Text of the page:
How High Is The Risk Of Home Copying To Hollywood?
Study Estimates Revenue Loss to Home Video approaching $1 Billion Per Year in the US
SANTA CLARA, CA (August 20, 2003) – Movie studios, independent producers, music video record companies plus creators, distributors and retailers of video content collectively could be losing estimated retail revenue approaching $1 billion a year in the United States, due to lack of comprehensive application of copy protection, according to a new study sponsored by Macrovision Corporation. This level of displaced revenue would amount to nearly 5% of the $20.6 billion home video industry.
Macrovision estimates that approximately 75% of movies, music videos and other video material released on DVD and videocassettes utilize its copy protection technology. In addition to thwarting DVD-to-VHS copying, the technology also prevents DVD-to-DVD-R, DVR and home media center/PC hard drive recording, as a means to inhibit Internet file sharing via these devices. Some video content providers choose not to copy protect certain designated video titles, and these titles are most at risk for unauthorized copying activity.
In each of three Macrovision-sponsored surveys this year, more than 25% of respondents admitted to attempting to make copies of pre-recorded video content in the previous 12 months. Survey results indicate that respondents who admitted to copying activity, primarily by exploiting non-copy protected titles, would otherwise have rented (50%) or purchased (30%) specific titles, amounting to approximately $1 billion in unrealized retail revenues.
“With new, less-expensive products equipped for DVD-to-DVD video copying arriving in home entertainment stores soon, the popularity of combination DVD/VCR units, and other advances in high-quality video and computing technology, leading video content companies are continuing investments in copy protection to counter the rising threat of casual piracy among consumers,” said Carol Flaherty, senior vice president for Macrovision’s Entertainment Technologies Group. “Surveys show that over 50% of respondents have copied music CDs, and over 40% would copy DVDs if they could.”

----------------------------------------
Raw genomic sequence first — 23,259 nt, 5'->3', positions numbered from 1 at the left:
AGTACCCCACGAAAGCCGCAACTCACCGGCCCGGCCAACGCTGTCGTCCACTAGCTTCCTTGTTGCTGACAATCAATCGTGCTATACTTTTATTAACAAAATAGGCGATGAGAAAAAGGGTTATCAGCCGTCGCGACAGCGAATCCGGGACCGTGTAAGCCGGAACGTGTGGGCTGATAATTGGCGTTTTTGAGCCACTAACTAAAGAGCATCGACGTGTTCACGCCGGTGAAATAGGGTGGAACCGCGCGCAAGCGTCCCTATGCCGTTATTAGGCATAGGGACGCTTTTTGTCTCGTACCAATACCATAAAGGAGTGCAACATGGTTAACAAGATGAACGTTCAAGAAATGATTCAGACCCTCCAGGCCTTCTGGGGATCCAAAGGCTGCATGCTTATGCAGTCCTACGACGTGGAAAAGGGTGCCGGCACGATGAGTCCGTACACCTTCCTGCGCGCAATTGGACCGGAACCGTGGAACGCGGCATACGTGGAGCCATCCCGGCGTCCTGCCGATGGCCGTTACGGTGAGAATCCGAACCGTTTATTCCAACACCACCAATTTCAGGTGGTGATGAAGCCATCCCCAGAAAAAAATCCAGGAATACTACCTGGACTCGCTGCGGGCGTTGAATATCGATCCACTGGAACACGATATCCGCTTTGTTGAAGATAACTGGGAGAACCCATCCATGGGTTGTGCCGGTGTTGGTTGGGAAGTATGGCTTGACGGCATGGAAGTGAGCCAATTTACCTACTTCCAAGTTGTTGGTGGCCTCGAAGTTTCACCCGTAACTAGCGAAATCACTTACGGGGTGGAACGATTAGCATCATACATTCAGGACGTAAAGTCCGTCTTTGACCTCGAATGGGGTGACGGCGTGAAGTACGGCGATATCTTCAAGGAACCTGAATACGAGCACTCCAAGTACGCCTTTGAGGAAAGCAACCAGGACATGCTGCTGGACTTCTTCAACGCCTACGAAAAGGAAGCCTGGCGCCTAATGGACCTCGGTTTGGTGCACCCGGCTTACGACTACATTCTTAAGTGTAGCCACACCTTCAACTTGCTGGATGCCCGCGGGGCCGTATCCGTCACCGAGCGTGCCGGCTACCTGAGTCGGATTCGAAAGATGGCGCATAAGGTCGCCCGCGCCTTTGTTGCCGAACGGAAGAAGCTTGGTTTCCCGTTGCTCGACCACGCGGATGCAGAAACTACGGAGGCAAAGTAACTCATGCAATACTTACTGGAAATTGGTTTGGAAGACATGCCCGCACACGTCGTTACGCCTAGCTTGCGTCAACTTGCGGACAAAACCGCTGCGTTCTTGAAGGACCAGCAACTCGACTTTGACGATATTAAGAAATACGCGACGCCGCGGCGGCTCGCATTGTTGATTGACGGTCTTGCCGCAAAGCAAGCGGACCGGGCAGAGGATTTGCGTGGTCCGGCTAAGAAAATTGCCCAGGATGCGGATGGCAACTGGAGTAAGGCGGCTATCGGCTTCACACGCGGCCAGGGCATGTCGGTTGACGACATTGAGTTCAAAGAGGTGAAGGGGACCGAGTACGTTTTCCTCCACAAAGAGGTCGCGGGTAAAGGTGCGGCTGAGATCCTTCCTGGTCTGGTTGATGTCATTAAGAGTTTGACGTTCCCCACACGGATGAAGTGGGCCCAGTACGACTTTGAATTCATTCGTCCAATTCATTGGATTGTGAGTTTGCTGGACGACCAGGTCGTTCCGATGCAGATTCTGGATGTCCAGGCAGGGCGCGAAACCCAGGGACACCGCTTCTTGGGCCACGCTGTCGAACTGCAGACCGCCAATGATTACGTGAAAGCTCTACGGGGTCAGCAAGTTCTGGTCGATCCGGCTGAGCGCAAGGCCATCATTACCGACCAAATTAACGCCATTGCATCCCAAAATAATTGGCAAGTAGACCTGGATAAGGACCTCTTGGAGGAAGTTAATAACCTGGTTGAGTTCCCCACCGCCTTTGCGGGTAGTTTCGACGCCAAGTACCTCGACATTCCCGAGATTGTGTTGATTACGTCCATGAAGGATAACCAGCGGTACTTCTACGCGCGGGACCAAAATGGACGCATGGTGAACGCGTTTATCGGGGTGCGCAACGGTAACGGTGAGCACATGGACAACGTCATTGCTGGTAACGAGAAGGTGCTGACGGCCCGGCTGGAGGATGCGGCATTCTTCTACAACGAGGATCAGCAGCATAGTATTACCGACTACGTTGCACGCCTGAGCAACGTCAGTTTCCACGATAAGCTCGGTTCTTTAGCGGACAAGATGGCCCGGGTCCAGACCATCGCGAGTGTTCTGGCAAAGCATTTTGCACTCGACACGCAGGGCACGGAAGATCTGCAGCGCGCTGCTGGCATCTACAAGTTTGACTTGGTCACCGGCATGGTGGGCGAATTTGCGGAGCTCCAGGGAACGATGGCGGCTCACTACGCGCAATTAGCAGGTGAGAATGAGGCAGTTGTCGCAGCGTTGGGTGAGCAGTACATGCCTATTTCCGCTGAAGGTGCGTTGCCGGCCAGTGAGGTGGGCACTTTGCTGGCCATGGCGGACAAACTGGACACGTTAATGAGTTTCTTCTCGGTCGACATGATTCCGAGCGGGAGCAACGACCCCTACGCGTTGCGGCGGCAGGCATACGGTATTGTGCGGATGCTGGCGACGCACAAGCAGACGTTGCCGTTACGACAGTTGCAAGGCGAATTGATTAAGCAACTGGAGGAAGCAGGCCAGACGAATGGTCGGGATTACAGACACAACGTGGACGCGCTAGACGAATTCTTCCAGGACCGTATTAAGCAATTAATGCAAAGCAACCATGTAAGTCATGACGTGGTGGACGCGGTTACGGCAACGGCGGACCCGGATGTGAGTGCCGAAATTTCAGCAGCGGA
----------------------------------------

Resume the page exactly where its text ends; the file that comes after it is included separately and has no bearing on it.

“The video rights owners are determined to prevent the financial damage that digital piracy has inflicted on the music industry,” she said. “Additional digital rights management technologies, available now or in advancing stages of development, support that objective. The technologies provide options for consumers to make limited numbers of copies when permitted by content rights owners; they support the concept of using an authentic DVD to access other desirable content and features over the Internet, and they further help control illicit peer-to-peer file sharing.”
Most Motion Picture Association of America (MPAA) studios and leading independent rights owners have consistently utilized Macrovision’s copy protection technologies since videocassette recorders were introduced in the mid-1980s. Digital versatile discs (DVDs) now account for more than 60% of home video sales and rentals. Video retailers, represented by the Video Software Dealers Association, believe copy protection is key to sustaining consumer demand.